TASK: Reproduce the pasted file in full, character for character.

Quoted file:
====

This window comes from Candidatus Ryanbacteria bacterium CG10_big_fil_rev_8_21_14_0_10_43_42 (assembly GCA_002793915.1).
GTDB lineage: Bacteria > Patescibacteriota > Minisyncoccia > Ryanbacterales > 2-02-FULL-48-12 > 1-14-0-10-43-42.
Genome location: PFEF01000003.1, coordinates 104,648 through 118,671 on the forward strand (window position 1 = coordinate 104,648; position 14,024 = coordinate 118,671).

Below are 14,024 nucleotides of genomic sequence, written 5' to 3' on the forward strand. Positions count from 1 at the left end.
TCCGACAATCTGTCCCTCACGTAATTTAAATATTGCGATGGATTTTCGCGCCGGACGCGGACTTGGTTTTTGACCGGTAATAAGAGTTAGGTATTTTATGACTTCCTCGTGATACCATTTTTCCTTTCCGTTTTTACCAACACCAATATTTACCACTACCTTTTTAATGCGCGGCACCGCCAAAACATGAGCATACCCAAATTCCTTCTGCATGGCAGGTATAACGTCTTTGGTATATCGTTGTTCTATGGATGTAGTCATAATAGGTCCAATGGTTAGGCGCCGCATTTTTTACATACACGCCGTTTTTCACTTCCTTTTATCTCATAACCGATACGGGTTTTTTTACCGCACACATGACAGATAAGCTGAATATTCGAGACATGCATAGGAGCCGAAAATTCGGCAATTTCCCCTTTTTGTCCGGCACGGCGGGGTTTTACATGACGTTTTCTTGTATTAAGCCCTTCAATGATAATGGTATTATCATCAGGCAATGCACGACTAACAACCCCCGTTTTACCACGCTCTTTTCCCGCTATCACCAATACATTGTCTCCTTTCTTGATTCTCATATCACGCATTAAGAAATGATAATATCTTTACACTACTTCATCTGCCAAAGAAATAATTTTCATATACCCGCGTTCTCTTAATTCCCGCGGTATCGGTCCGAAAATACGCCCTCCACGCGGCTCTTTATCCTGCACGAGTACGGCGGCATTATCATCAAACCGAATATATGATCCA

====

This window comes from Candidatus Ryanbacteria bacterium CG10_big_fil_rev_8_21_14_0_10_43_42 (assembly GCA_002793915.1).
GTDB lineage: Bacteria > Patescibacteriota > Minisyncoccia > Ryanbacterales > 2-02-FULL-48-12 > 1-14-0-10-43-42.
Genome location: PFEF01000003.1, coordinates 104,648 through 118,671 on the forward strand (window position 1 = coordinate 104,648; position 14,024 = coordinate 118,671).

Below are 14,024 nucleotides of genomic sequence, written 5' to 3' on the forward strand. Positions count from 1 at the left end.
TCCGACAATCTGTCCCTCACGTAATTTAAATATTGCGATGGATTTTCGCGCCGGACGCGGACTTGGTTTTTGACCGGTAATAAGAGTTAGGTATTTTATGACTTCCTCGTGATACCATTTTTCCTTTCCGTTTTTACCAACACCAATATTTACCACTACCTTTTTAATGCGCGGCACCGCCAAAACATGAGCATACCCAAATTCCTTCTGCATGGCAGGTATAACGTCTTTGGTATATCGTTGTTCTATGGATGTAGTCATAATAGGTCCAATGGTTAGGCGCCGCATTTTTTACATACACGCCGTTTTTCACTTCCTTTTATCTCATAACCGATACGGGTTTTTTTACCGCACACATGACAGATAAGCTGAATATTCGAGACATGCATAGGAGCCGAAAATTCGGCAATTTCCCCTTTTTGTCCGGCACGGCGGGGTTTTACATGACGTTTTCTTGTATTAAGCCCTTCAATGATAATGGTATTATCATCAGGCAATGCACGACTAACAACCCCCGTTTTACCACGCTCTTTTCCCGCTATCACCAATACATTGTCTCCTTTCTTGATTCTCATATCACGCATTAAGAAATGATAATATCTTTACACTACTTCATCTGCCAAAGAAATAATTTTCATATACCCGCGTTCTCTTAATTCCCGCGGTATCGGTCCGAAAATACGCCCTCCACGCGGCTCTTTATCCTGCACGAGTACGGCGGCATTATCATCAAACCGAATATATGATCCA